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Cognitive-Behavioral Therapy: Theory into Practice provides a formal translation of CBT theory in practice by addressing how to apply core competencies for therapists/psychologists serving mental health clients. This book is designed for graduate students in training and mental health professionals who want to learn the basic foundations of applied CBT, but itis also an invaluable resource for experienced practitioners looking to improve their skills. Adam M. Volungis reviews the most common and pertinent CBT skills necessary for most clients encountered in practice, from establishing a sound therapeutic alliance and structuring sessions to modifying negative automatic thoughts and behavioral exposure. Each skill is first presented with a sound evidence-based rationale and then followed by specific steps. Most of the CBT skills covered are accompanied by therapist-client therapy dialogue vignettes and many hours of supplemental videos, worksheets for clinical use, and PowerPoints, which can be accessed on the companion website. Each chapter also includes discussion questions and activities that provide the opportunity for students to practice each CBT skill individually or with peers, while tables and figures conceptualize and summarize key themes and skills.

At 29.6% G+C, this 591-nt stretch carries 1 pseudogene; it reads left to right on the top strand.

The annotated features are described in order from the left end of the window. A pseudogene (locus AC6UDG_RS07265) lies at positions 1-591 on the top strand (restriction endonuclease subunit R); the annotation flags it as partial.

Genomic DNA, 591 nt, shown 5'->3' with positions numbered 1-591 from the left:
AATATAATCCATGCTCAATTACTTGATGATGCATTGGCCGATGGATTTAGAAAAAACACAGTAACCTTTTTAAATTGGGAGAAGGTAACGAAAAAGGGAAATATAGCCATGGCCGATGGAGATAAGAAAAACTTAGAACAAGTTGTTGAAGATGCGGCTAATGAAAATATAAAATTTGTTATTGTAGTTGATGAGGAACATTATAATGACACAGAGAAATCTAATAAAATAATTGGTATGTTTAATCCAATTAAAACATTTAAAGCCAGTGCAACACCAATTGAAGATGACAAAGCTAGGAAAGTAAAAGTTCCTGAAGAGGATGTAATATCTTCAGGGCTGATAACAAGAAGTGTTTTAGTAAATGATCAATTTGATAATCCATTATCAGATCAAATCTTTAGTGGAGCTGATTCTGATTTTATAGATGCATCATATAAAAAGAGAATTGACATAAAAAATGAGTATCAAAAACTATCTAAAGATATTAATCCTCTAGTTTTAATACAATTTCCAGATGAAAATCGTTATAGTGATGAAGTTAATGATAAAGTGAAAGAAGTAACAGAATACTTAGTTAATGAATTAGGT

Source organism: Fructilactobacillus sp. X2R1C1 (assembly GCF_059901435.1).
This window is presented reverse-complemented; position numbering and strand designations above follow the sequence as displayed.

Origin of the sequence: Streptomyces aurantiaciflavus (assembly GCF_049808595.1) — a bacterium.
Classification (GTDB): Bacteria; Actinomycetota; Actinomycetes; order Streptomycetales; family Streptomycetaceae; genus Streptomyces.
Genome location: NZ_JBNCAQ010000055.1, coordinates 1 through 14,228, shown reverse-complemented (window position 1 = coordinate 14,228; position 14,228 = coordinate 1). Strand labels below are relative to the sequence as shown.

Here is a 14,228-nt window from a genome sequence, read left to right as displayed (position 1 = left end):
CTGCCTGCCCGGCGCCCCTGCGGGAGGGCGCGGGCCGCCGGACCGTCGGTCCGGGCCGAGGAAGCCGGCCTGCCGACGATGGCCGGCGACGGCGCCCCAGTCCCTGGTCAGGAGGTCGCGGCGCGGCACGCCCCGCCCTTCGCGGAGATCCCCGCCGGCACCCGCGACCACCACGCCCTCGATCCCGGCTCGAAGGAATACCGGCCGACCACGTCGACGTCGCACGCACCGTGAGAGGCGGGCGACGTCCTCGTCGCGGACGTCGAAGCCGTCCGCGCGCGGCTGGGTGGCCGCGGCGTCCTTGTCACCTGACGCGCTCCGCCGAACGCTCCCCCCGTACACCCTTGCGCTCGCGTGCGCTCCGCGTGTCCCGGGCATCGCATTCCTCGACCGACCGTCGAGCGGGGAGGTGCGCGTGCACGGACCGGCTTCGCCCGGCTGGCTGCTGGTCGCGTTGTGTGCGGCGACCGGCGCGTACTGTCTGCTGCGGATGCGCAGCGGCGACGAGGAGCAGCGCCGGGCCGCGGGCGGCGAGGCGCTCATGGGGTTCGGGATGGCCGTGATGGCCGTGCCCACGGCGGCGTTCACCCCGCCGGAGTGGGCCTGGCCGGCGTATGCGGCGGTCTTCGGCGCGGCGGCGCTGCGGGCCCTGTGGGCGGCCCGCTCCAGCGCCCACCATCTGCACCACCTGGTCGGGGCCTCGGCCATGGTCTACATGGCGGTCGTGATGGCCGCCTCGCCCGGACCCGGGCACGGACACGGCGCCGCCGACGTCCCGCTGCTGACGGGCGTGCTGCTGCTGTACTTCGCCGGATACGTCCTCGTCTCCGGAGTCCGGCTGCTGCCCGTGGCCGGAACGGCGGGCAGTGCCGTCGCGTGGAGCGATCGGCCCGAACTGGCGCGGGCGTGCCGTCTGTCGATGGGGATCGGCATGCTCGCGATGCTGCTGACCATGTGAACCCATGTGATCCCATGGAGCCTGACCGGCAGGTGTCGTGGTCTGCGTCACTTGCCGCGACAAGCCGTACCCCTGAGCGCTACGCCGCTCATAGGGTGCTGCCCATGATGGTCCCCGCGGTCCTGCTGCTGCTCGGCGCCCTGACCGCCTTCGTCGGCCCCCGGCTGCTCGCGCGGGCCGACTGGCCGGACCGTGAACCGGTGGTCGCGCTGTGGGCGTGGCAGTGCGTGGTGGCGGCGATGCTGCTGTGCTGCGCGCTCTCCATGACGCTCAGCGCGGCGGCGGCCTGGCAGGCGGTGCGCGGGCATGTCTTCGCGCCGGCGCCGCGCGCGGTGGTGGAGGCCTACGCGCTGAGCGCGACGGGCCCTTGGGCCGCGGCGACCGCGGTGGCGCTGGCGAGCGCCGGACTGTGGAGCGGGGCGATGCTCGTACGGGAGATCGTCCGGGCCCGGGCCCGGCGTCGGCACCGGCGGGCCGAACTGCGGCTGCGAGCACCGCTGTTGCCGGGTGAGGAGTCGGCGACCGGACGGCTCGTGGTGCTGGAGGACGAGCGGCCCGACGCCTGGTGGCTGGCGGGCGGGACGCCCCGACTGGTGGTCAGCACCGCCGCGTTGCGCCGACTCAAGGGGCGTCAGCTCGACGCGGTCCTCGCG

|Publisher:||Rowman & Littlefield Publishers, Inc.|
|Edition description:||New Edition|
|Product dimensions:||5.99(w) x 8.95(h) x 0.52(d)|
|Age Range:||18 Years|
About the Author
Adam M. Volungis is a counseling psychologist and assistant professor in the Clinical Counseling Psychology Program at Assumption College. He earned his PhD in counseling psychology at Indiana University Bloomington in 2011. He has been a licensed therapist for more than 10 years, working with a variety of populations using CBT. His research has been published widely, including in The Counseling Psychologist, International Journal of Mental Health and Addiction, and the North American Journal of Psychology. He is also a member of the Association for Behavioral and Cognitive Therapies and the American Psychological Association